While traveling with my wife’s family we came across The Birds Of Vermont Museum. The museum was closed but we soon came across Bob Spear, the museum’s founder, coming back from a hike in the nearby woods.
Mr. Spear kindly offered to open the museum for us and we were very happy not to have missed seeing the fruits of his 25+ years of bird carving.
At 90 Bob Spear is still carving away. He also has an apprentice who is helping him complete this massive collection of bird carvings.
Go there if you can!
You can also view some of the museum on-line and watch live birds at the feeder on the bird-cam by going to the museum’s website:
I have mentioned before that my shop is very small, what realtors would describe as “cozy.” I have enough room to comfortably work on three dulcimers at a time during the primary steps of construction.
As the dulcimers come closer to completion I work on each one individually until it is time for the finishing process to begin. The size of the shop doesn’t really allow much else to take place while I am doing finishing work. I’ve tried and the results were not pretty.
The workbench becomes a finishing table. It usually looks something like this:
The finishing process takes several days. A lot of the time is taken up by waiting for coats of finish to dry and cure. Drying happens quickly. Curing is the process of the finish hardening and becoming more stable and solid.
Here are two dulcimers taking a break while the finish dries and cures. This gives them time to chat and catch up with each other.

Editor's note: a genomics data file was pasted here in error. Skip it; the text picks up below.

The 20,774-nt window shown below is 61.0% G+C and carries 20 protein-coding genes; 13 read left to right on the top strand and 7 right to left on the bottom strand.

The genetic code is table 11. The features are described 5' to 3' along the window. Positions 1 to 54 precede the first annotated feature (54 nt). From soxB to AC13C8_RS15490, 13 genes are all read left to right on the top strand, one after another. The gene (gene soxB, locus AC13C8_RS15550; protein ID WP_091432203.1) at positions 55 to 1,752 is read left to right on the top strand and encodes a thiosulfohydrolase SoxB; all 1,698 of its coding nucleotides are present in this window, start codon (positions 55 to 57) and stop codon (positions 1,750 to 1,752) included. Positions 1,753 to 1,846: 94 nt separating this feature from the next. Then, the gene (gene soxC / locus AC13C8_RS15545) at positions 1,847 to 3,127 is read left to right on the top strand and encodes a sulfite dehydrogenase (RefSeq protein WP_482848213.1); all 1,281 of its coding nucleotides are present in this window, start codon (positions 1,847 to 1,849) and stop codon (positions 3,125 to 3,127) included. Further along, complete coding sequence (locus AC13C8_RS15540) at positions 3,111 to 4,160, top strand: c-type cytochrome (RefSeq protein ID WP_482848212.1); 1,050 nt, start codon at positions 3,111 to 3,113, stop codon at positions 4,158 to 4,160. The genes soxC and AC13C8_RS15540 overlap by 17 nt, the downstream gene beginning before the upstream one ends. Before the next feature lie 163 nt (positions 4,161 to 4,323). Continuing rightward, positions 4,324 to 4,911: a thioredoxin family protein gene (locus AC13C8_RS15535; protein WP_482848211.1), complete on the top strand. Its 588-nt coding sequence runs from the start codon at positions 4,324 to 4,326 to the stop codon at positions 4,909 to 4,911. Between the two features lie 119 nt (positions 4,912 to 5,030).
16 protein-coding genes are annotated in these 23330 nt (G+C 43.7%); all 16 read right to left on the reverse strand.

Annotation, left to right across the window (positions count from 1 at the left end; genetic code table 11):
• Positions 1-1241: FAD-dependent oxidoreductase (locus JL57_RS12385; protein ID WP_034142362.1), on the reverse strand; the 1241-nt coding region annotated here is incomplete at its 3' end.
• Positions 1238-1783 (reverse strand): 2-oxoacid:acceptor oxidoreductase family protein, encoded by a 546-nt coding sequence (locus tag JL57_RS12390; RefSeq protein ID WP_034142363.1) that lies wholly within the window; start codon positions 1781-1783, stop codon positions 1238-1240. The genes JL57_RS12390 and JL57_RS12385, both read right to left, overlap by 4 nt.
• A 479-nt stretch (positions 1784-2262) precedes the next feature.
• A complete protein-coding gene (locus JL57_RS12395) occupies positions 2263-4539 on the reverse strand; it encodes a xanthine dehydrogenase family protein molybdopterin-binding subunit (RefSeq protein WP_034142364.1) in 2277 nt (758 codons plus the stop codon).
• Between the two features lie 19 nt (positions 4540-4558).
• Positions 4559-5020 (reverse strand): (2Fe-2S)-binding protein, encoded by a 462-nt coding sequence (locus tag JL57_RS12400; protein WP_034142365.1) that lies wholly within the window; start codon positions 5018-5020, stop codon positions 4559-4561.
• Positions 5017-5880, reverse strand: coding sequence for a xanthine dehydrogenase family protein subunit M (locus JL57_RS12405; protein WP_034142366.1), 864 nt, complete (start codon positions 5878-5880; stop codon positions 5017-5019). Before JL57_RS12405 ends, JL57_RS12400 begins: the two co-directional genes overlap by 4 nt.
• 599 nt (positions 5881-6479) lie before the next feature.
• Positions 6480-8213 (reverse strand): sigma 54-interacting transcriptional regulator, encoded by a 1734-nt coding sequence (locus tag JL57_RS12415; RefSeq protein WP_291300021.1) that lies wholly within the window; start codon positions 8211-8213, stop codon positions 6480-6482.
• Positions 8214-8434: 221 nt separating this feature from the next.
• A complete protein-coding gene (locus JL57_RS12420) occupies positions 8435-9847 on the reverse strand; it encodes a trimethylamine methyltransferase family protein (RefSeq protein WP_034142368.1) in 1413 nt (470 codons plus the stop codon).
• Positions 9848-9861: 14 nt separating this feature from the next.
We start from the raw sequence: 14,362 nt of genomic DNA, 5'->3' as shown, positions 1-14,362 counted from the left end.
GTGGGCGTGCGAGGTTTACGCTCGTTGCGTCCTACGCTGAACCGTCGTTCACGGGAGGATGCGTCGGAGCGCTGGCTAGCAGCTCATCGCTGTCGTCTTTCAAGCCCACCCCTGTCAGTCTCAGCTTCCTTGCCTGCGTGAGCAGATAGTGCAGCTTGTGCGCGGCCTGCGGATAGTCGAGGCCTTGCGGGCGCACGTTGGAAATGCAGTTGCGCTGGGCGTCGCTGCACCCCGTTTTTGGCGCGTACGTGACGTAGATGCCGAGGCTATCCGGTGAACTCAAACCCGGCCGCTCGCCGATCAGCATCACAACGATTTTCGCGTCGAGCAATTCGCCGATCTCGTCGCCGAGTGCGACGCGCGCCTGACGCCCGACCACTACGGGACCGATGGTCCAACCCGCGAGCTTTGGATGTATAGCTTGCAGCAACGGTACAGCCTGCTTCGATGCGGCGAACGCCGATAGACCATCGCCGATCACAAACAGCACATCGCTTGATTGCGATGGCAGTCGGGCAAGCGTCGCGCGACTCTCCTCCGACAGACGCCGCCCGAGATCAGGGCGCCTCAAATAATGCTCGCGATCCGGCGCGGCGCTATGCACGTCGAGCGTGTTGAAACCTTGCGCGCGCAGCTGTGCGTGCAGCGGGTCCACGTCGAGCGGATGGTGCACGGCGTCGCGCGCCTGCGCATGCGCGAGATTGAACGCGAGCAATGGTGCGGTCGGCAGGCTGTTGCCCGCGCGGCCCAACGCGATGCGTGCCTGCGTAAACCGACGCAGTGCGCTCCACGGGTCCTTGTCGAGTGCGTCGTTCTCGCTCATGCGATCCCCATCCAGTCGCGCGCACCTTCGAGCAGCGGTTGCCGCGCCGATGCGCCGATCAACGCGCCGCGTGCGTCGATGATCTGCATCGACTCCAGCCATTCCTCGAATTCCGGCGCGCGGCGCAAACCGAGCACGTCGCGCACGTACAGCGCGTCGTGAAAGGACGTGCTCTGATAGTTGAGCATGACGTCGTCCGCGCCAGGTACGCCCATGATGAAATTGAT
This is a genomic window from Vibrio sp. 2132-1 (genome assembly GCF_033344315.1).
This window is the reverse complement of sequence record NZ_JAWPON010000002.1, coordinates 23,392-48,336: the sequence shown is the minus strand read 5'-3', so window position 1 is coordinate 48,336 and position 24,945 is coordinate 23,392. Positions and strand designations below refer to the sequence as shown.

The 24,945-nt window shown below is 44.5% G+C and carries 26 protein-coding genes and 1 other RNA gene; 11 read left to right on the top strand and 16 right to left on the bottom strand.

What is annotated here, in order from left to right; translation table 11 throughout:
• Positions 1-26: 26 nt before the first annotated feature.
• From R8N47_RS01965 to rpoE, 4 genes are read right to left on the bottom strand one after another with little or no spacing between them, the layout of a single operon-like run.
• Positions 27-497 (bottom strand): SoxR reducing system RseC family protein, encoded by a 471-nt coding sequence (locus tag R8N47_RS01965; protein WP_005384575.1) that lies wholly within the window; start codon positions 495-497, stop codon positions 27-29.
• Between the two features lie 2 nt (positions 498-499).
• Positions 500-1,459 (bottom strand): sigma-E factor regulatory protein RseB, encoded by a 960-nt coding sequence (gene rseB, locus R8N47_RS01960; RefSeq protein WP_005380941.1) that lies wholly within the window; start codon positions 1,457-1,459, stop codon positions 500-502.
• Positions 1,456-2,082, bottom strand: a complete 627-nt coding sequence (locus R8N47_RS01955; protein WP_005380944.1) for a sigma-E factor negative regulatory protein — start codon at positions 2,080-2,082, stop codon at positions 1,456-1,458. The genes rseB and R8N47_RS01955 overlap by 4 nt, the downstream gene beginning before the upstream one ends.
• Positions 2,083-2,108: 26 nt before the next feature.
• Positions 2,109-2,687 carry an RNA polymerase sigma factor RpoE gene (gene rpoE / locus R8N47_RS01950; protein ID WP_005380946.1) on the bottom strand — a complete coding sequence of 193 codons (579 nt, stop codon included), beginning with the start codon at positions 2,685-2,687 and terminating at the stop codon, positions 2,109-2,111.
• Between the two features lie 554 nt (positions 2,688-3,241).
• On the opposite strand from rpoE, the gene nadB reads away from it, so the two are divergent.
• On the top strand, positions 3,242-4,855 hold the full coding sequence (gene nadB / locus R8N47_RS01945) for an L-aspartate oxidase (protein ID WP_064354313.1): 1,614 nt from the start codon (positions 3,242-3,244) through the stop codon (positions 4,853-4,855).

Preparing the dulcimers for finishing is the longest part of the process. This begins in the traditional manner by using scrapers to smooth and clean up most surfaces.
I use sandpaper to clean up most of the tool marks left by planes, scrapers and files. Sanding is a process of making increasingly finer scratches until they can no longer be easily seen. Sanding is also very messy.
A few hundred years ago luthiers did not have sandpaper and they used planes, files and scrapers as their primary tools for preparing surfaces for finishing. The results are beautiful but do not produce the slick and polished look that people have come to expect from modern manufactured items.
Handmade objects looked as if they were made by hand and showed signs of the craftsmanship involved in making them. This does not imply that handmade objects looked shoddy; it was a different aesthetic.
I prefer the look of planed and scraped surfaces that show the use of tools used by skilled hands. I am debating whether I will exclusively use these techniques some time in the future.
I use a variety of finishes depending on the wood used and the visual and tonal qualities desired. I usually use shellac and a variety of oil varnishes and varnish oils, often in combination.
I lean towards more or less non-toxic, traditional finishing materials. This choice is again primarily aesthetic; they provide the look and sound I prefer.
But there are other reasons…
I have used modern solvent-based finishes. They work well but can cause interesting short and long-term side-effects.
Once while working with lacquer and lacquer thinner this crowd of happy folks kept showing up.
I enjoyed their jovial song and dance but after a while I realized that I was “not in Kansas anymore”, and if I continued using such products getting back here might become increasingly difficult in the future..